My wife and I recently concocted an idea to have a date night once or twice a month – I miss good food. I miss being able to eat without having spaghetti thrown in my hair. If there are any restaurants out there in the D.C. area that want an honest shout out – send me a tweet at @dad_or_alive – you’ll probably get the best review ever.


You seem to have figured out how to stay creative and take on career projects while being the primary kid caregiver. What advice do you have for other stay-at-home parents about keeping up with their careers?

Again, I might be somewhat of an anomaly, as I’ve figured out a way to turn parenting into a lucrative career. I hope that parents don’t lose sight of who they are – it’s important to try to find the time and a way to pursue the things they love, even if it’s only for an hour a week.

What projects are you working on right now?

Currently, I’m working on an outline for a second book, a few blog campaigns including Minute Maid/Coca-Cola and Tylenol, putting the finishing touches on my first full-length article in Parents Magazine (to be published this summer) and trying to get my son to take two minutes and step away from the Legos and not poop in his underwear.

Have you planned how you’ll pick up your career once the kids are driving themselves, or is it all just fuzzy future?

I guess it’s kinda fuzzy for now. I’m enjoying this time with my kids and am working on my blog to evolve with my kids. I’m putting more focus on travel, food and a few fun DIY projects that incorporate the minions. I’m not sure what I’m going to do once they’re all in school all day, but I’ve never been the type to sit still. I’d love to continue writing or somehow work for a brand or an agency that coordinates blogger-brand campaigns. Also, I could see myself as a park ranger.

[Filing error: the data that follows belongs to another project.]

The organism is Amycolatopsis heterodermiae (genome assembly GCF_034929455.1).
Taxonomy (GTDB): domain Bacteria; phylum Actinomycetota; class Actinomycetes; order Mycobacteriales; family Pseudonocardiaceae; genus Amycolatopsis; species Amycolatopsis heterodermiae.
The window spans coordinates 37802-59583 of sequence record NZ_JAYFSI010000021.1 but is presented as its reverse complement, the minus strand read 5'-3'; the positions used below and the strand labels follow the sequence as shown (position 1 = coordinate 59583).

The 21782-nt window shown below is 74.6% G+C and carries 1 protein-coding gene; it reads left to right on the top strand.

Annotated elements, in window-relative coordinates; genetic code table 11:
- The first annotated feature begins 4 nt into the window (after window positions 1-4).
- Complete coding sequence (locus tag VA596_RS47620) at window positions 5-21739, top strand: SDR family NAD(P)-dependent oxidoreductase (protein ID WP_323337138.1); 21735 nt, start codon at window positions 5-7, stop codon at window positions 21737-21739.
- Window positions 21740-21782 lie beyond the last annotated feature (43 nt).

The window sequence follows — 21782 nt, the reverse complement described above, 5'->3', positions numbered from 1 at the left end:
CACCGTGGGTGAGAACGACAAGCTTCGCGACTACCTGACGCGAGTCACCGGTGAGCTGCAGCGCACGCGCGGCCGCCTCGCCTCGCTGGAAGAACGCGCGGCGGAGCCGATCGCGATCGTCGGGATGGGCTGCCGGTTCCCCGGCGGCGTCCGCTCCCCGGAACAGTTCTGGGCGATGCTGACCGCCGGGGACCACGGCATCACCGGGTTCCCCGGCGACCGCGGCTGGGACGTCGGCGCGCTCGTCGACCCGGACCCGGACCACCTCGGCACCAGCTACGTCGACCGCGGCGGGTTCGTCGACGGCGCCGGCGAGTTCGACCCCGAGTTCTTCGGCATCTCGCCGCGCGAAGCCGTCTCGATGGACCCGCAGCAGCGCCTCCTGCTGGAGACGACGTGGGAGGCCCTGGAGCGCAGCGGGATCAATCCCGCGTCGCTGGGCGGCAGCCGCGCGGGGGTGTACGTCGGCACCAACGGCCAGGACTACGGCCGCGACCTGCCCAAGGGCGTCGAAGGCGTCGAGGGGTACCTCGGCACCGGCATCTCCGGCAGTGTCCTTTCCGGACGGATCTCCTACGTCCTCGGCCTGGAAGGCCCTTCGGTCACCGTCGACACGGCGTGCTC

What do you miss most about Los Angeles?

Wow. Living on the beach. 70 and sunny every day. Coming home from work to Venice, putting on my bathing suit and walking down to the Pacific to get my feet wet. Watching the sun set every day. The food, the people – it’s definitely somewhere that’ll keep you young.

Do you plan to stay in the D.C. area?

I doubt that we’ll ever move back to Los Angeles, but New York isn’t out of the question. My family lives outside of Philly and my wife’s family is in Atlanta – so we’re east coasters at heart and we love being closer to them.

You seem to have been on-the-move quite a bit in your pre-kids life. Do you get restless to travel?

I do. However, having said that, I think that my wife and I have done our best to travel with the kids. I sometimes see it as a pain in the ass, but she has this way of reminding me that it’s an adventure. In fact, we just got back from a 7-day cruise to Mexico with all three. I have to say, we had an incredible time. Zero regrets, a hundred memories.

Which sports teams do you cheer for?

Hold on a second, let me put on my protective gear before answering. Since I’m from PA, I’ve always been a Phillies and Eagles fan. It takes a lot of patience to be a Philly fan, so I guess parenting helps with that.

What do you like to do for fun?

I’m sorry, what the what? Lol. Honestly, I like to use the bathroom alone and on occasion, drive around without the kids with all the windows down screaming along to AC/DC.

For even more “Dad or Alive” fun, visit Adrian’s blog at

TEXT BY: Debbie Williams & Cynda Zurfluh

About WF Staff

Washington FAMILY Staff